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TANCHJIM KARA IEM Review

Phenoez8

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Hello, this is a review of the TANCHJIM KARA IEM. This is my personal pair and costs US $179, but it is on sale on Amazon now for $143.
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This review will cover acoustic measurements of the TANCHJIM Kara IEM.

Product Info, Physical Appearance and Size
Kara is a hybrid IEM with 1 dynamic driver and 4 balanced amateur drivers in a 3-way design. It features a fully transparent 3D printed resin housing and a transparent face plate. Here is some more info about the product on the box:
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The transparent design allows you to see each and every one of the drivers and the crossover circuitry from the outside. I really like the wire that came with KARA. It's soft and thin with very little memory, fitted with a very simple plug.
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The shape of the Kara is very similar to the Truthear Zero, but smaller in width and length, making it easy to wear even for people with small ears. The only thing to note is that it's quite thick, so it hangs out of my ear more than other IEMs, especially the front (near nozzle) portion. Overall, I find it easy to wear and comfortable enough, but not outstanding. Nozzle diameter is 6mm.
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Here is a demonstration with both IEMs fitting into a KEMAR pinna. The fit in the image is close to how they fit in my ears. If you have smaller ears, however, this could be the one for you.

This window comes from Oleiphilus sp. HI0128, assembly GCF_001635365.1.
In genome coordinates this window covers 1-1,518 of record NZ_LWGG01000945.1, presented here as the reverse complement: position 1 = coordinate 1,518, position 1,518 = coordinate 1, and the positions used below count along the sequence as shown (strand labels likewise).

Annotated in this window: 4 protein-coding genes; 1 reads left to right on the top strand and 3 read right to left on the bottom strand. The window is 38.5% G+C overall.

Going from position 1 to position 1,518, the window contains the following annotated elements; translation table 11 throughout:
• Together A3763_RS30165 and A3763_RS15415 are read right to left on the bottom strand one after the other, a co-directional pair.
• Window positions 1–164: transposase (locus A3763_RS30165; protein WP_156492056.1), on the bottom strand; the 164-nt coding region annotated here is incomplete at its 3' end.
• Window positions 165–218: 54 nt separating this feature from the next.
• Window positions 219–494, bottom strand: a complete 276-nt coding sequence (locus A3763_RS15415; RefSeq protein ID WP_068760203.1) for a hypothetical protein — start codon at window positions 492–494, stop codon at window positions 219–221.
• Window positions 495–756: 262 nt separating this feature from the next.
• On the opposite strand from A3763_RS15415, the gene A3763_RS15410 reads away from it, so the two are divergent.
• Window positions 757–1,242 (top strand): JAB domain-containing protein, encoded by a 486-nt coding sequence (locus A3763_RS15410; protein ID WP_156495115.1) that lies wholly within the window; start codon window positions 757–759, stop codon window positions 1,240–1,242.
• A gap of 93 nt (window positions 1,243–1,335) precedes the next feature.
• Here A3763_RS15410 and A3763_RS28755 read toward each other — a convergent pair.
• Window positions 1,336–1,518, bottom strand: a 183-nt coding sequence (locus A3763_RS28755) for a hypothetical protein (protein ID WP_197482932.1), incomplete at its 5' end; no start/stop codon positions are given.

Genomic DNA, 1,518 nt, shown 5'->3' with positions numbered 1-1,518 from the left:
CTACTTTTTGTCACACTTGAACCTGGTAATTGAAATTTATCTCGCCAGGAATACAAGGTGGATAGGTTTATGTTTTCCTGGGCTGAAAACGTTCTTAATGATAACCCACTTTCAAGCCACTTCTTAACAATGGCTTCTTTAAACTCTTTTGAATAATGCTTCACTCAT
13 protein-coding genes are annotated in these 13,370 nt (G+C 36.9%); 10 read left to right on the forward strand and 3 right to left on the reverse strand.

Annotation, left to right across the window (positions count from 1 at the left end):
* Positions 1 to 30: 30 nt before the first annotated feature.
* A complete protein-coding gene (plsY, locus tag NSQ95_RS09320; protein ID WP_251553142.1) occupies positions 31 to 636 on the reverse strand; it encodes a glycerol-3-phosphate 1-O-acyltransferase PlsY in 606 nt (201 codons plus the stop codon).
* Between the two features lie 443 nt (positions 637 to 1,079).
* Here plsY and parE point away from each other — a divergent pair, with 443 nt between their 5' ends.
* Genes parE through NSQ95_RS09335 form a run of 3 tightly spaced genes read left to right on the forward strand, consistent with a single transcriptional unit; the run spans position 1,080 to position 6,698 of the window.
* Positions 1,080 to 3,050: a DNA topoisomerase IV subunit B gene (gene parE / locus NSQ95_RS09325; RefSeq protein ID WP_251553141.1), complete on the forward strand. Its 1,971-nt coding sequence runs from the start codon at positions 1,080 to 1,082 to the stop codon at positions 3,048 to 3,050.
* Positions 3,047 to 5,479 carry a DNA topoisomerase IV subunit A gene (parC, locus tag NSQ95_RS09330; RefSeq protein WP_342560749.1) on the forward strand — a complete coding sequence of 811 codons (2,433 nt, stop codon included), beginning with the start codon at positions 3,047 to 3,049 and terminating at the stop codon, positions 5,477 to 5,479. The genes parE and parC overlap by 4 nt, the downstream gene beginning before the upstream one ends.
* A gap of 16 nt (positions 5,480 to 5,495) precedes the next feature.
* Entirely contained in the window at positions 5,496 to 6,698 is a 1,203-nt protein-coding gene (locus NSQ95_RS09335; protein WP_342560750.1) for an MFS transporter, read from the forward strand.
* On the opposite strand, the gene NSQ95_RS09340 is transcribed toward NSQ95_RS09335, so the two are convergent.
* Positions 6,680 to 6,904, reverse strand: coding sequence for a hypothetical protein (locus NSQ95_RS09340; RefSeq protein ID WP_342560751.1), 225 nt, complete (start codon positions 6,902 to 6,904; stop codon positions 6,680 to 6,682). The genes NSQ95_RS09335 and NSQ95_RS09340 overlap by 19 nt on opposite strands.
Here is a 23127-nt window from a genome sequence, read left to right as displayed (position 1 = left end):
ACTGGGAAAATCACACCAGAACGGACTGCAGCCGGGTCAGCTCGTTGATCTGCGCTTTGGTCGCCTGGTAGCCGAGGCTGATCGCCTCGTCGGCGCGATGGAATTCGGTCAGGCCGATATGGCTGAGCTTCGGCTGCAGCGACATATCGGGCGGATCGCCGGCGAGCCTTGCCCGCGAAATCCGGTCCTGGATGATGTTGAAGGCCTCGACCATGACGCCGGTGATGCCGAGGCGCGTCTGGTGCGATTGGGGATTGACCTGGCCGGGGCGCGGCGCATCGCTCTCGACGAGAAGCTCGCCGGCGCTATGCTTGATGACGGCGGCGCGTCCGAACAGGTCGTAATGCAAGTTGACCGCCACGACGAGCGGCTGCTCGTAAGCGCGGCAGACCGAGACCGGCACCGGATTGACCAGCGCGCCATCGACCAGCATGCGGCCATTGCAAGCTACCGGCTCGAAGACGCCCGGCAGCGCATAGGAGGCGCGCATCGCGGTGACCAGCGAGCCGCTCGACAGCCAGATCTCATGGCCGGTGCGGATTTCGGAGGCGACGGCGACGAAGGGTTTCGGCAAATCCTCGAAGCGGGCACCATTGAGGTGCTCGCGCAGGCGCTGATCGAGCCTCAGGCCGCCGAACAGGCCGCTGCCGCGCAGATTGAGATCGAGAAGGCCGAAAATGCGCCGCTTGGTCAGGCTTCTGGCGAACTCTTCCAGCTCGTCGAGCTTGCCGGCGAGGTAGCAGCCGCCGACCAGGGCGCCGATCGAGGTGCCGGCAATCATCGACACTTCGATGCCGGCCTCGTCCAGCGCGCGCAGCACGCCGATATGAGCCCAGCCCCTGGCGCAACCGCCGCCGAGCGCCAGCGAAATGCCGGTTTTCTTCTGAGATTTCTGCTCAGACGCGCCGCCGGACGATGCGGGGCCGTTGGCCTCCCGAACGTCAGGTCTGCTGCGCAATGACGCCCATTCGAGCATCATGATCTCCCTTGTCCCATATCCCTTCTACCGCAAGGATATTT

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The Kara comes with a carrying case that is quite large. It can fit at least two to three pairs of IEMs in there. Although it's a nice gesture, I think it's not the most practical and I recommend TANCHJIM to choose something different going forward.
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Acoustic Measurements
Acoustic measurements are made with IEC 60318-4(711) compliant ear coupler and the stock medium sized tips (smaller front opening, as the images above showed).
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Measured the same as the plot included on the back of the box. Overall compliance with target is good but has too much upper bass, and the bass shelf drops in amplitude in the sub bass region.
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The normalized response shows the deviations from target more clearly. Kara has a 3dB mid bass boost and some big boosts past 15kHz.
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distortion performance is okay until about 104dB, beyond that you get higher distortion across the board. This is not the best distortion performance in IEMs but it's quite common among balanced amateur IEMs. It's not reasonable to expect the same level of distortion performance as dynamic drivers.